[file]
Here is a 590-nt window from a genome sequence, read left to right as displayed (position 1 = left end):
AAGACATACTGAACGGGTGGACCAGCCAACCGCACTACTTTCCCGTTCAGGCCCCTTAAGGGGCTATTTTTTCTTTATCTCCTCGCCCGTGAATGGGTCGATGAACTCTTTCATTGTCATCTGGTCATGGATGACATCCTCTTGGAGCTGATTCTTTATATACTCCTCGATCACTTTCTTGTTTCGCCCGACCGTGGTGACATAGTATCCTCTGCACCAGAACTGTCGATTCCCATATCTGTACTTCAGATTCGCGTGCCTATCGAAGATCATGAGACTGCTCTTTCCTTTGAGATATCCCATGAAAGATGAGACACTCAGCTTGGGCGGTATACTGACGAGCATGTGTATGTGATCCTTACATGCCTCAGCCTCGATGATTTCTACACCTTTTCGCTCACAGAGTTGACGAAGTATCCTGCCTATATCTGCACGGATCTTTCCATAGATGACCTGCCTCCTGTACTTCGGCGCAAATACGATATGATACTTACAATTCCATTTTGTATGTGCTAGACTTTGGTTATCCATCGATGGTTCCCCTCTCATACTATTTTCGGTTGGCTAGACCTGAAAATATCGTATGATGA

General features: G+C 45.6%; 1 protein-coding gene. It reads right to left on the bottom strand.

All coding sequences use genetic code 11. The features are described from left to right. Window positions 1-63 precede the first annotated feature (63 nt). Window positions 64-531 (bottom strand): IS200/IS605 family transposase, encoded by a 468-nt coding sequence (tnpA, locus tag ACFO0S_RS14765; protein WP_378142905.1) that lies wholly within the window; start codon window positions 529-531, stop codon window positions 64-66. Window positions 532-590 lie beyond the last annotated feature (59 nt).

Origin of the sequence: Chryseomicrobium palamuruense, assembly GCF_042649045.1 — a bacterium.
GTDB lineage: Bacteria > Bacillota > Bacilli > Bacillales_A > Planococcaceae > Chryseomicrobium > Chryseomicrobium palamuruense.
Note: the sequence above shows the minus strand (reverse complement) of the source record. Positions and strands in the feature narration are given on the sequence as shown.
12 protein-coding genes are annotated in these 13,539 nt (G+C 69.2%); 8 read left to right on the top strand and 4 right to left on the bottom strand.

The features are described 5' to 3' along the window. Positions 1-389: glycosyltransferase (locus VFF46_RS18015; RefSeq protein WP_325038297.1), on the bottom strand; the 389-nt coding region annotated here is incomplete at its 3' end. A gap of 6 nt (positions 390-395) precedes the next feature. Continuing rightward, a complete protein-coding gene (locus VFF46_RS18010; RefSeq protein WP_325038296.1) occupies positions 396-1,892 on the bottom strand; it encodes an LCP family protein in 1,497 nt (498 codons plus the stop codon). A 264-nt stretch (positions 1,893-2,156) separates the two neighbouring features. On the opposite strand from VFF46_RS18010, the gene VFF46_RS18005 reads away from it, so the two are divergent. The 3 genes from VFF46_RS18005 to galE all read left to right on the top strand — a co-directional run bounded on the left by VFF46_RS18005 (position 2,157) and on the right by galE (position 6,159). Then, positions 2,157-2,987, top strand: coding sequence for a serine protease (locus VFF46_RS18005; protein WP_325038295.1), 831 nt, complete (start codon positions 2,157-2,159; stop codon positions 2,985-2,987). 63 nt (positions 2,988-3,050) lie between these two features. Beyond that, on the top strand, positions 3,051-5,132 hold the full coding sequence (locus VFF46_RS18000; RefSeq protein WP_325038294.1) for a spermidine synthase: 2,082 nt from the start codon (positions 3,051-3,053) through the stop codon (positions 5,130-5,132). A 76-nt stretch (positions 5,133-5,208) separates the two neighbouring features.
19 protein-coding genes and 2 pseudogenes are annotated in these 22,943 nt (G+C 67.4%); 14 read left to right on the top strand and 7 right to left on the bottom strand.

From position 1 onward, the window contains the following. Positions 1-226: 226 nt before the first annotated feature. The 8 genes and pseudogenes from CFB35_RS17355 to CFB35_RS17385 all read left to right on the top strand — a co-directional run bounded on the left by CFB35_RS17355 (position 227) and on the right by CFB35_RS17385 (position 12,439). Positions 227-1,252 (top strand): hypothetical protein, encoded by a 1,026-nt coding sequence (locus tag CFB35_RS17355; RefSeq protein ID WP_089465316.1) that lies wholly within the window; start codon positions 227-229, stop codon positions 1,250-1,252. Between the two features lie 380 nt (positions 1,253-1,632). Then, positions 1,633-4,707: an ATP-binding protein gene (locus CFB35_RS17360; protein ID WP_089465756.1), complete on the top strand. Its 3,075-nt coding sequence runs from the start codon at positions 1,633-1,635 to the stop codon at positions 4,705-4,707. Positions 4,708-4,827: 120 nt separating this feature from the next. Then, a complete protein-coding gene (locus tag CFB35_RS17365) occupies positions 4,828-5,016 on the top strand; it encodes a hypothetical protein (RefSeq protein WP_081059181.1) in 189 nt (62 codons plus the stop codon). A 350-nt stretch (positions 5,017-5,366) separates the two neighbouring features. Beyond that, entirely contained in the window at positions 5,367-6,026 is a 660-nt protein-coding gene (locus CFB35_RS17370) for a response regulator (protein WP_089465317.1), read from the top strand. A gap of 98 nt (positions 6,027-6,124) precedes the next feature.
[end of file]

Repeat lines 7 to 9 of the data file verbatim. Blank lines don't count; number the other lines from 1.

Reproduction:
Note: the sequence above shows the minus strand (reverse complement) of the source record. Positions and strands in the feature narration are given on the sequence as shown.
12 protein-coding genes are annotated in these 13,539 nt (G+C 69.2%); 8 read left to right on the top strand and 4 right to left on the bottom strand.

The features are described 5' to 3' along the window. Positions 1-389: glycosyltransferase (locus VFF46_RS18015; RefSeq protein WP_325038297.1), on the bottom strand; the 389-nt coding region annotated here is incomplete at its 3' end. A gap of 6 nt (positions 390-395) precedes the next feature. Continuing rightward, a complete protein-coding gene (locus VFF46_RS18010; RefSeq protein WP_325038296.1) occupies positions 396-1,892 on the bottom strand; it encodes an LCP family protein in 1,497 nt (498 codons plus the stop codon). A 264-nt stretch (positions 1,893-2,156) separates the two neighbouring features. On the opposite strand from VFF46_RS18010, the gene VFF46_RS18005 reads away from it, so the two are divergent. The 3 genes from VFF46_RS18005 to galE all read left to right on the top strand — a co-directional run bounded on the left by VFF46_RS18005 (position 2,157) and on the right by galE (position 6,159). Then, positions 2,157-2,987, top strand: coding sequence for a serine protease (locus VFF46_RS18005; protein WP_325038295.1), 831 nt, complete (start codon positions 2,157-2,159; stop codon positions 2,985-2,987). 63 nt (positions 2,988-3,050) lie between these two features. Beyond that, on the top strand, positions 3,051-5,132 hold the full coding sequence (locus VFF46_RS18000; RefSeq protein WP_325038294.1) for a spermidine synthase: 2,082 nt from the start codon (positions 3,051-3,053) through the stop codon (positions 5,130-5,132). A 76-nt stretch (positions 5,133-5,208) separates the two neighbouring features.